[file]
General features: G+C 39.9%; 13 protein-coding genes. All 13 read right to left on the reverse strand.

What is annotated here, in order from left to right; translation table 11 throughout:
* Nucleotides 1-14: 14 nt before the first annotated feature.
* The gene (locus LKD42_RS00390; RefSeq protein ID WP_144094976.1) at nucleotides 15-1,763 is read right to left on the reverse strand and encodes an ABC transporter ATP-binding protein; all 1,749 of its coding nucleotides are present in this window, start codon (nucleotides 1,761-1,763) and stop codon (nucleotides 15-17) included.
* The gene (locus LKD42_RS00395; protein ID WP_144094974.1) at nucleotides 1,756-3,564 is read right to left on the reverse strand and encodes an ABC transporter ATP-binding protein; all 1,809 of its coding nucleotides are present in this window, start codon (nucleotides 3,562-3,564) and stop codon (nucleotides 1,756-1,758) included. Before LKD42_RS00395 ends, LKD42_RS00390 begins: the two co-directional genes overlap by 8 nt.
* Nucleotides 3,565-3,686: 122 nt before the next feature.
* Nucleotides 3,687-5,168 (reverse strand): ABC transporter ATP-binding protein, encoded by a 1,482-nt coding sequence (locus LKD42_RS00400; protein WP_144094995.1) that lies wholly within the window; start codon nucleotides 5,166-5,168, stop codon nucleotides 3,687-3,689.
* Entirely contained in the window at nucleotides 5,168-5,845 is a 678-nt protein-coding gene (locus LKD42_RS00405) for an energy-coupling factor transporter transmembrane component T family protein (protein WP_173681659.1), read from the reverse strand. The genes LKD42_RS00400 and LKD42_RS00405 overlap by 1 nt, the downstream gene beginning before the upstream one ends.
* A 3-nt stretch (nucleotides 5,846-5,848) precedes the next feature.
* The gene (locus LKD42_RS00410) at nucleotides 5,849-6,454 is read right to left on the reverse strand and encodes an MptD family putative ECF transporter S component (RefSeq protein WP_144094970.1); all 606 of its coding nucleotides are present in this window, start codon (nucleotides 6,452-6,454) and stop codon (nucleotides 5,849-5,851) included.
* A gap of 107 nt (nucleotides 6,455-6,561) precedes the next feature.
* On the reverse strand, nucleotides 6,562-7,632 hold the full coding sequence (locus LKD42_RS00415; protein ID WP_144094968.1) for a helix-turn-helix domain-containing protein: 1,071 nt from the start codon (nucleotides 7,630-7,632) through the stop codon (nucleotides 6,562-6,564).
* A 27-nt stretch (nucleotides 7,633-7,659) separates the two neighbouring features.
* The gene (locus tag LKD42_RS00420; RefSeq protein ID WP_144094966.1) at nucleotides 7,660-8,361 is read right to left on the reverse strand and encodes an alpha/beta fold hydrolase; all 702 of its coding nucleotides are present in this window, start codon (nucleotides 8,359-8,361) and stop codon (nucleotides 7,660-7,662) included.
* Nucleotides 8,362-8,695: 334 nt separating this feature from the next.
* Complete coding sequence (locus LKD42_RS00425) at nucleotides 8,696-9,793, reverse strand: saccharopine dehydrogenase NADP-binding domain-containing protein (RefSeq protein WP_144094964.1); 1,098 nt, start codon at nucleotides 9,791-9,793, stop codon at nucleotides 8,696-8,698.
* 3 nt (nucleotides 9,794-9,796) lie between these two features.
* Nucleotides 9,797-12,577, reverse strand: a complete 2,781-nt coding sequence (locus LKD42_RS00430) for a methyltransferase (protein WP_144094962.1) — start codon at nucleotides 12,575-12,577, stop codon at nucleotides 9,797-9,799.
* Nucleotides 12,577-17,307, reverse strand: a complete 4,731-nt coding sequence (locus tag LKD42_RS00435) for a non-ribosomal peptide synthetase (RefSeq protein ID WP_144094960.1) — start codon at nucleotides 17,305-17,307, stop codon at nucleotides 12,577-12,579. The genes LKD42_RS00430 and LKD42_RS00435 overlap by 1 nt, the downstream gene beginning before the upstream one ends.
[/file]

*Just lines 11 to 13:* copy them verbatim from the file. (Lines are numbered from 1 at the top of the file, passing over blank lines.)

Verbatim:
* A gap of 107 nt (nucleotides 6,455-6,561) precedes the next feature.
* On the reverse strand, nucleotides 6,562-7,632 hold the full coding sequence (locus LKD42_RS00415; protein ID WP_144094968.1) for a helix-turn-helix domain-containing protein: 1,071 nt from the start codon (nucleotides 7,630-7,632) through the stop codon (nucleotides 6,562-6,564).
* A 27-nt stretch (nucleotides 7,633-7,659) separates the two neighbouring features.